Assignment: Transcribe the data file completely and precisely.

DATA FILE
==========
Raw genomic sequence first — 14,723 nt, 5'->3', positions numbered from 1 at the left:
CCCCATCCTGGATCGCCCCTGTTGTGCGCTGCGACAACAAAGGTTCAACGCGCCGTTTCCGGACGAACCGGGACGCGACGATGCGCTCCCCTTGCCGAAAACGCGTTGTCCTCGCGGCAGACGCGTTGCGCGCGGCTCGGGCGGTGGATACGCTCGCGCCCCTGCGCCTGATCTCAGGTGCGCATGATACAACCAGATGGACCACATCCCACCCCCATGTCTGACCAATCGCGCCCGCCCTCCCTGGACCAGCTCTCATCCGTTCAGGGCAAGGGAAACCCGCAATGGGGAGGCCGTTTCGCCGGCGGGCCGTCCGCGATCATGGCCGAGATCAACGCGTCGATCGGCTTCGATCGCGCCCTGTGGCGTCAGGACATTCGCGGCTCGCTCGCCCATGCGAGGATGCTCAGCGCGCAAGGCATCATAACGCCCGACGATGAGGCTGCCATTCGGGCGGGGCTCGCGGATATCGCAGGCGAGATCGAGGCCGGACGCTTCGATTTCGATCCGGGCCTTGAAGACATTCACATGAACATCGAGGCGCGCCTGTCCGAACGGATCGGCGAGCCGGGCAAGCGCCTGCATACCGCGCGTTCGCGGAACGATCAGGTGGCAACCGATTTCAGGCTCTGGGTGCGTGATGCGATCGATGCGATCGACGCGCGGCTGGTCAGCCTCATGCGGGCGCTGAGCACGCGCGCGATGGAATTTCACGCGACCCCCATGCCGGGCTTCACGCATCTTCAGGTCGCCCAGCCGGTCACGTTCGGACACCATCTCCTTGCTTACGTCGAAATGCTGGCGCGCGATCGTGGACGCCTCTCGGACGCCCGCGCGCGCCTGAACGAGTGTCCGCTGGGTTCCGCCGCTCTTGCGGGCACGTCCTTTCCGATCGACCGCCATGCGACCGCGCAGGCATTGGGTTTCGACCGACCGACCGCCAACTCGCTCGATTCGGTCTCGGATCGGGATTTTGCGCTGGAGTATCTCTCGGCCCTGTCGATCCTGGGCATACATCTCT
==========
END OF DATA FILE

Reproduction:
Raw genomic sequence first — 14,723 nt, 5'->3', positions numbered from 1 at the left:
CCCCATCCTGGATCGCCCCTGTTGTGCGCTGCGACAACAAAGGTTCAACGCGCCGTTTCCGGACGAACCGGGACGCGACGATGCGCTCCCCTTGCCGAAAACGCGTTGTCCTCGCGGCAGACGCGTTGCGCGCGGCTCGGGCGGTGGATACGCTCGCGCCCCTGCGCCTGATCTCAGGTGCGCATGATACAACCAGATGGACCACATCCCACCCCCATGTCTGACCAATCGCGCCCGCCCTCCCTGGACCAGCTCTCATCCGTTCAGGGCAAGGGAAACCCGCAATGGGGAGGCCGTTTCGCCGGCGGGCCGTCCGCGATCATGGCCGAGATCAACGCGTCGATCGGCTTCGATCGCGCCCTGTGGCGTCAGGACATTCGCGGCTCGCTCGCCCATGCGAGGATGCTCAGCGCGCAAGGCATCATAACGCCCGACGATGAGGCTGCCATTCGGGCGGGGCTCGCGGATATCGCAGGCGAGATCGAGGCCGGACGCTTCGATTTCGATCCGGGCCTTGAAGACATTCACATGAACATCGAGGCGCGCCTGTCCGAACGGATCGGCGAGCCGGGCAAGCGCCTGCATACCGCGCGTTCGCGGAACGATCAGGTGGCAACCGATTTCAGGCTCTGGGTGCGTGATGCGATCGATGCGATCGACGCGCGGCTGGTCAGCCTCATGCGGGCGCTGAGCACGCGCGCGATGGAATTTCACGCGACCCCCATGCCGGGCTTCACGCATCTTCAGGTCGCCCAGCCGGTCACGTTCGGACACCATCTCCTTGCTTACGTCGAAATGCTGGCGCGCGATCGTGGACGCCTCTCGGACGCCCGCGCGCGCCTGAACGAGTGTCCGCTGGGTTCCGCCGCTCTTGCGGGCACGTCCTTTCCGATCGACCGCCATGCGACCGCGCAGGCATTGGGTTTCGACCGACCGACCGCCAACTCGCTCGATTCGGTCTCGGATCGGGATTTTGCGCTGGAGTATCTCTCGGCCCTGTCGATCCTGGGCATACATCTCT